JustinEMS

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"The benefit of greater experience operates both through recent and past experiences. This has important implications for retention: retaining the typical paramedic in our sample for an additional quarter is associated with a reduction in out-of-hospital time of approximately 4 minutes. Moreover, 3 years after replacement of an experienced paramedic by a new one, the loss in out-of-hospital time from turnover is between 1 minute and 90 seconds depending on functional form."
Retention, Learning by Doing, and Performance in Emergency Medical Services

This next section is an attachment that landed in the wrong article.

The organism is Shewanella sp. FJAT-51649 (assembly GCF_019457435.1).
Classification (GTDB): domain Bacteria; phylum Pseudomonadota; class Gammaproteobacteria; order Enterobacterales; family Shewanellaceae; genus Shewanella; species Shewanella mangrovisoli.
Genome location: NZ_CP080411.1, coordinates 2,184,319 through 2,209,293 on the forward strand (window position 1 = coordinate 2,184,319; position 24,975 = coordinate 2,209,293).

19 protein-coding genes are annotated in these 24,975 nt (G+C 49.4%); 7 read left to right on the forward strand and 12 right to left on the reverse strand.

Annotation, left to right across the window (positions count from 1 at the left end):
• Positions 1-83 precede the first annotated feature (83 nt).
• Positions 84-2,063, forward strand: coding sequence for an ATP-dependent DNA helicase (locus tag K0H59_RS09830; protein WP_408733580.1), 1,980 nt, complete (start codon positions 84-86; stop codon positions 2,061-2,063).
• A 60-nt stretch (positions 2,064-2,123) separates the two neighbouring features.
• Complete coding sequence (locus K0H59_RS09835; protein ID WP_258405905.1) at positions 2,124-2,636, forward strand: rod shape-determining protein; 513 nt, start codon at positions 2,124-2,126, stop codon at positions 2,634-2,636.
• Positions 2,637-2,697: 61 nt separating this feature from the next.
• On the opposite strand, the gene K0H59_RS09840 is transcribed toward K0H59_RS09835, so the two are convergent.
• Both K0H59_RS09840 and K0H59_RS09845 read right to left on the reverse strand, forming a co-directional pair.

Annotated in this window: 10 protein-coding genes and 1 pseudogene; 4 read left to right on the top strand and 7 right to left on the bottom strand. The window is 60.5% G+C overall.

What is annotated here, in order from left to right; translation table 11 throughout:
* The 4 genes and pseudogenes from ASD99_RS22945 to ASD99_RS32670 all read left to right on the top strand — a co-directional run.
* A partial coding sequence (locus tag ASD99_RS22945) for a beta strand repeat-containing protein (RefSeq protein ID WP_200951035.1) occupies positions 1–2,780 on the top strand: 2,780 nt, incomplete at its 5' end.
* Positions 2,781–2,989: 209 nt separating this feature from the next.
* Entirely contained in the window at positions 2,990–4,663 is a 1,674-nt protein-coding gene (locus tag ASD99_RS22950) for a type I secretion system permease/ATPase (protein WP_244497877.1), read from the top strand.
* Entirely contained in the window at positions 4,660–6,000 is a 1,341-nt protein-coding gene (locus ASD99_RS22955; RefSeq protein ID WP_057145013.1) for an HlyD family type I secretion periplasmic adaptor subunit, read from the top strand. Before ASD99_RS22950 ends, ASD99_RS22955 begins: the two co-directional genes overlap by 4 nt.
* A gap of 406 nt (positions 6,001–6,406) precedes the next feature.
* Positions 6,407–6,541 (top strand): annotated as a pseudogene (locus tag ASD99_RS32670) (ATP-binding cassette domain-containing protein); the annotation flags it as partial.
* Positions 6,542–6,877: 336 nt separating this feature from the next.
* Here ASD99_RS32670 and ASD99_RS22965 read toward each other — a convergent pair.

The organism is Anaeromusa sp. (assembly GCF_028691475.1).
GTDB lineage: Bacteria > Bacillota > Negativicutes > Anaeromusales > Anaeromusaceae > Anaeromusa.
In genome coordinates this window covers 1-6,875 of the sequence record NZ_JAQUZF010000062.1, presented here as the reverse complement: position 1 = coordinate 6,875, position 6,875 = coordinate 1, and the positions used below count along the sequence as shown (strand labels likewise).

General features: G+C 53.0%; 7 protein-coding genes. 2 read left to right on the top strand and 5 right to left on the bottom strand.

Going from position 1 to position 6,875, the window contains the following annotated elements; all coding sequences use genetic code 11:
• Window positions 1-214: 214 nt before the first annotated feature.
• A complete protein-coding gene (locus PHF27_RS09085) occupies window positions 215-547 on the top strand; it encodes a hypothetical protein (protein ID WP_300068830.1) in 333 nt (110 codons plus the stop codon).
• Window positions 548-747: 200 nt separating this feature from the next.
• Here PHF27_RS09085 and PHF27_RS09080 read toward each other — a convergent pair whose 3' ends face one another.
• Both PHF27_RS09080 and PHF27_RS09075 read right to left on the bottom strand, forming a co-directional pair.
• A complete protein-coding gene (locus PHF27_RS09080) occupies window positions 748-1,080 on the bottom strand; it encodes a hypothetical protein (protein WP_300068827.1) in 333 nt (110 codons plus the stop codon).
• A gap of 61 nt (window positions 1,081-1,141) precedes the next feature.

Guy David and Tanguy Brachet

I'll just leave that here.
 

Carlos Danger

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I'd be interested in seeing the study. But unless it can be shown that reducing out-of-hospital times translates directly to improved outcomes, I don't see how this matters.

In everything we do, it's eventual outcomes that matter. Lots of things we do appear to make the patient better in the short term (i.e. epi increases the HR and BP in a dying patient, intubation in a patient who has suffered a fatal brain injury may improve the Sp02), but if they don't increase the chance of the patient walking out of the hospital intact, those short-term improvements mean little. Off my soapbox now.

Post a link to the study, please. Sounds like a good topic for discussion.
 

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